Earlier this year, Tesla (TSLA) CEO Elon Musk made history when his net worth skyrocketed $25 billion—in one day.
Bloomberg now estimates Musk is worth $191 billion. He’s inching closer and closer to surpassing Amazon founder Jeff Bezos as the richest man in the world—he’s “just” $2 billion behind Bezos.
And get this, Musk is now personally worth more than General Electric and American Express!
The secret behind Musk’s and Bezos’s financial triumph is simple.
Take Bezos. The billionaire CEO has made the same $81,840 salary for two decades.
The bulk of his vast fortune is tied to the 53 million shares of Amazon stock he owns.
In fact, controlling vast sums of stock market wealth is a common thread among the world’s rich.
Scroll through Bloomberg’s Billionaire Index, and you’ll see they all vaulted to the top by owning their share of a successful business.
For example, look at the Waltons, heirs to the Walmart (WMT) throne. Bloomberg estimates they’re the richest family in the world, with a $200 billion treasure trove.
Almost all of their vast fortune is tied to their 50% ownership stake in Walmart.
And this isn’t just a case of super-rich guys getting even richer.
Every day, tens of thousands of regular Americans are reaching an entirely new level of wealth. According to Credit Suisse, one in every 17 Americans is now a millionaire!
So… what’s going on here?
Starting a successful business is the single best way to get rich.
These folks didn’t get rich solely by grinding their way through a 9 to 5 job. Even high-earners like doctors and lawyers don’t typically earn millions of dollars a year.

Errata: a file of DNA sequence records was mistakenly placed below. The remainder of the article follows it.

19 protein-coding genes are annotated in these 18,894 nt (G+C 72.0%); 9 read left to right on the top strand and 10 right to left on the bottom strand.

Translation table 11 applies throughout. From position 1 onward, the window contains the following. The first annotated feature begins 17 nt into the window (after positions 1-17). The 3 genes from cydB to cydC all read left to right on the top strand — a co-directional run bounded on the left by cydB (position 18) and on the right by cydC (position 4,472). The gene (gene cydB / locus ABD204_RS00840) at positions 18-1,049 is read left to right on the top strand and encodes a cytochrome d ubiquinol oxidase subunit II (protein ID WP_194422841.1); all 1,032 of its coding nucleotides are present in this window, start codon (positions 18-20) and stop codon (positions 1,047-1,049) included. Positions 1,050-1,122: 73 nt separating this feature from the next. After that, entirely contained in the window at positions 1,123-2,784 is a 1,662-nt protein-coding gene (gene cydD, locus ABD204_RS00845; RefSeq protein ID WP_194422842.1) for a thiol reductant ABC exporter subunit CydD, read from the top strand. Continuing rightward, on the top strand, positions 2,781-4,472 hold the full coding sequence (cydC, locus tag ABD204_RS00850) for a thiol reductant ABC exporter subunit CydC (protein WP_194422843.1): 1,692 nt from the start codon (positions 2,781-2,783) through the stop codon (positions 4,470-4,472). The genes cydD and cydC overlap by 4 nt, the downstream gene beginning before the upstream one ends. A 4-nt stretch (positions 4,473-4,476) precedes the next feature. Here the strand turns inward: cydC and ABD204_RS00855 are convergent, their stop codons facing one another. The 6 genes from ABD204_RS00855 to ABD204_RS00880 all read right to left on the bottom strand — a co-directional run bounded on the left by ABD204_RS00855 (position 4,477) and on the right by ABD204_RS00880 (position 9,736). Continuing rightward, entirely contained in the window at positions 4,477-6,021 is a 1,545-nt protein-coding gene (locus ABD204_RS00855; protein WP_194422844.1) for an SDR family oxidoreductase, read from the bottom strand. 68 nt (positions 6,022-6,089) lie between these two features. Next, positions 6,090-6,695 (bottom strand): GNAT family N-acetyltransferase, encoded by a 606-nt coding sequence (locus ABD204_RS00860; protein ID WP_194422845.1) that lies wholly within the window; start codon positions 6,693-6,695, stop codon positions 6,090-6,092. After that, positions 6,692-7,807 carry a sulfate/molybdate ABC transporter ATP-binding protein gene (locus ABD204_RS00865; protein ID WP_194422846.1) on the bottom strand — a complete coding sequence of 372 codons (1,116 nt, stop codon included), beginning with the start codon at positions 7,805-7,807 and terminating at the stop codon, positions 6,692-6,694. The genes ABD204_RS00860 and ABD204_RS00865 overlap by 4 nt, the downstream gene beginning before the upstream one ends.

Instead, the path to amassing vast fortunes is paved by starting a successful business.
But here’s the thing…
It’s extremely difficult to start a successful business, let alone billion-dollar empires like Walmart, Tesla, and Amazon.
The good news is you don’t need to build the next Amazon or Walmart get rich.
You can focus on the second greatest wealth-building secret known to man…
You can “piggyback” on billionaire CEOs like Bezos by buying shares of their companies on the stock market.
This is the playbook many wealthy folks follow.
Recent data from investment bank Goldman Sachs shows the richest 1% of US households now own more than half the stocks in America! At the end of 2019, they controlled $21 trillion in stock market wealth.
Longtime RiskHedge readers know stocks have been on a tear over the past decade. The “tech-heavy” Nasdaq has shot up more than 700% since 2009.
Roughly nine out of 10 US households that earn over $100,000, own stocks. So it’s no wonder this decade-long stock market boom has minted a whole new class of millionaires.
These folks avoid the #1 pitfall to achieving financial freedom.
As I said, even well-paid folks like doctors and lawyers rarely get rich through work alone.
Instead, they save a big part of their paychecks and invest it in businesses.
In other words, it’s very hard to get truly wealthy by renting out your time.
Think about it: you can only work so many hours. So even if you’re earning thousands of dollars a day, your “upside” is capped.